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Brain Protein Linked To Alcoholism And Anxiety

Date:
October 5, 2005
Source:
University of Illinois at Chicago
Summary:
Researchers at the University of Illinois at Chicago have discovered that a protein found in the brain is genetically linked to alcoholism and anxiety.
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Researchers at the University of Illinois at Chicago have discoveredthat a protein found in the brain is genetically linked to alcoholismand anxiety.

Results of the study are published in the October issue of the Journal of Clinical Investigation.

The researchers studied rats selectively bred for high alcoholpreference (P rats), which were found to have high anxiety levels andconsume greater amounts of alcohol than alcohol non-preferring (NP)rats.

The researchers focused on a molecule called CREB, or cyclic AMPresponsive element binding protein, which is thought to be involved ina variety of brain functions. When CREB is activated, it regulates theproduction of another brain protein called neuropeptide Y. Thehigher-imbibing P rats were found to have lower levels of CREB andneuropeptide Y in certain regions of the amygdala -- an area of thebrain associated with emotion, fear and anxiety -- than theirteetotaling NP cousins.

"This is the first direct evidence that a hereditary deficiency of CREBprotein in the central amygdala is associated with high anxiety andalcohol-drinking behaviors," said lead researcher Subhash Pandey,associate professor of psychiatry and director of neurosciencealcoholism research at the UIC College of Medicine.

In P rats, but not in NP rats, alcohol was shown to reduce anxiety andincrease the levels of active CREB and neuropeptide Y in the centralamygdala. Pandey said that the P rats' preference for alcohol suggestedthey used alcohol to lessen their anxiety, a situation that is notuncommon in humans.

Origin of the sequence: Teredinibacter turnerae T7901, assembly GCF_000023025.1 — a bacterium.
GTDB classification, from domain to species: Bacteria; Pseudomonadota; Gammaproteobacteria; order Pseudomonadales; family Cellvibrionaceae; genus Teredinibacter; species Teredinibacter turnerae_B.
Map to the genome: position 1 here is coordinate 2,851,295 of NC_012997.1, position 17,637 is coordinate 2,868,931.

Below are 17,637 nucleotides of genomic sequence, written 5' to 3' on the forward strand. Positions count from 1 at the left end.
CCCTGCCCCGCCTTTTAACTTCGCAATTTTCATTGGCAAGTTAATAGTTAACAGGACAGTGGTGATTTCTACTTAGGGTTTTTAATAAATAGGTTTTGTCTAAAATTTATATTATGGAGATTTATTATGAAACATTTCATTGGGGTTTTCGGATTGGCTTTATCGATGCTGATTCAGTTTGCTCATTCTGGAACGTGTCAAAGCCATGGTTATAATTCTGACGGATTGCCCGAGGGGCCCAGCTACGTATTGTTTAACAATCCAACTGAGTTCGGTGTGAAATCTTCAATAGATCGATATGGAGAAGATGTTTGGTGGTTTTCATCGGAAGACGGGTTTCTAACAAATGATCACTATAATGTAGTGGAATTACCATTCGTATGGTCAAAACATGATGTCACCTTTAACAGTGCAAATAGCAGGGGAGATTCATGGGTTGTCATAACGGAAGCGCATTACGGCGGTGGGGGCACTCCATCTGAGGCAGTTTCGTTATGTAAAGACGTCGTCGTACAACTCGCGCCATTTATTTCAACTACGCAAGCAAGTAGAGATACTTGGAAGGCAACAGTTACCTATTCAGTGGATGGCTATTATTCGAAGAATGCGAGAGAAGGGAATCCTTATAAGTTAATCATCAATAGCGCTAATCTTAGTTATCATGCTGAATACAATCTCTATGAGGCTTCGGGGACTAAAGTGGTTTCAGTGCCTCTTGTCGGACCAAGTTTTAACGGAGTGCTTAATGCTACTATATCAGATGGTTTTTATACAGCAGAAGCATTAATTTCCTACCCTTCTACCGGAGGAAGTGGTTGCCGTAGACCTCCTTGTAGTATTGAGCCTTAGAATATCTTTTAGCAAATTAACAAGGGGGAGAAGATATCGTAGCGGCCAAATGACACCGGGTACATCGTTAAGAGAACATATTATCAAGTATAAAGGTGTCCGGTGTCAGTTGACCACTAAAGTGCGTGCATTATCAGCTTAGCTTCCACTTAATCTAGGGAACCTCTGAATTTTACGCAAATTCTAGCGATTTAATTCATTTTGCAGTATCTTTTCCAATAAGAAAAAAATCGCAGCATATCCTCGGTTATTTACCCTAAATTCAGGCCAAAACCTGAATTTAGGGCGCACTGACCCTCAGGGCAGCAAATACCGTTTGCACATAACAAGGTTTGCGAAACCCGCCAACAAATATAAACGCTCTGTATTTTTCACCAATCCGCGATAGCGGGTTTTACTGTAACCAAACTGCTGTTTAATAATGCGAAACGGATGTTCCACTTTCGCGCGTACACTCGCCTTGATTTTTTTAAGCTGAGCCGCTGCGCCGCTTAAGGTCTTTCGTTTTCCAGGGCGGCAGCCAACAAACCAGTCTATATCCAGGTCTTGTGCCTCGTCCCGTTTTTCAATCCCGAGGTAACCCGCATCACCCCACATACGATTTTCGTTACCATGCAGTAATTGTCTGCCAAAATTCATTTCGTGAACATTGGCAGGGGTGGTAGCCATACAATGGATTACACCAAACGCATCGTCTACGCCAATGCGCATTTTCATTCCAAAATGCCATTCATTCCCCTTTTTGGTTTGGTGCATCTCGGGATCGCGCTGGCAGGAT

The researchers showed that if they used a chemical to stimulate CREBactivity and neuropeptide Y levels in the central amygdala, they coulddecrease the anxiety and alcohol intake in P rats. Conversely,chemically blocking CREB and neuropeptide Y action in NP rats provokedanxiety-like behaviors and increased their alcohol consumption.

"Genetically high anxiety levels are important in the promotion ofhigher alcohol consumption in humans," said Pandey. "Drinking is a wayfor these individuals to self-medicate."

The findings implicate a deficit of CREB activity in the centralamygdala in those who are genetically predisposed to anxiety andalcohol drinking behaviors, Pandey said.

According to the National Institute on Alcohol Abuse and Alcoholism, anestimated 18 million Americans suffer from alcohol problems. Alcoholand drug abuse cost the economy roughly $276 billion per year.

Other researchers in the study were Huaibo Zhang, Adip Roy, and TiejunXu, postdoctoral research associates in the UIC department ofpsychiatry.

The UIC study was supported by the National Institute on Alcohol Abuseand Alcoholism and the U.S. Department of Veterans Affairs.



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The above story is based on materials provided by University of Illinois at Chicago. Note: Materials may be edited for content and length.


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University of Illinois at Chicago. "Brain Protein Linked To Alcoholism And Anxiety." ScienceDaily. ScienceDaily, 5 October 2005. <www.sciencedaily.com/releases/2005/10/051005075044.htm>.
University of Illinois at Chicago. (2005, October 5). Brain Protein Linked To Alcoholism And Anxiety. ScienceDaily. Retrieved May 28, 2015 from www.sciencedaily.com/releases/2005/10/051005075044.htm
University of Illinois at Chicago. "Brain Protein Linked To Alcoholism And Anxiety." ScienceDaily. www.sciencedaily.com/releases/2005/10/051005075044.htm (accessed May 28, 2015).

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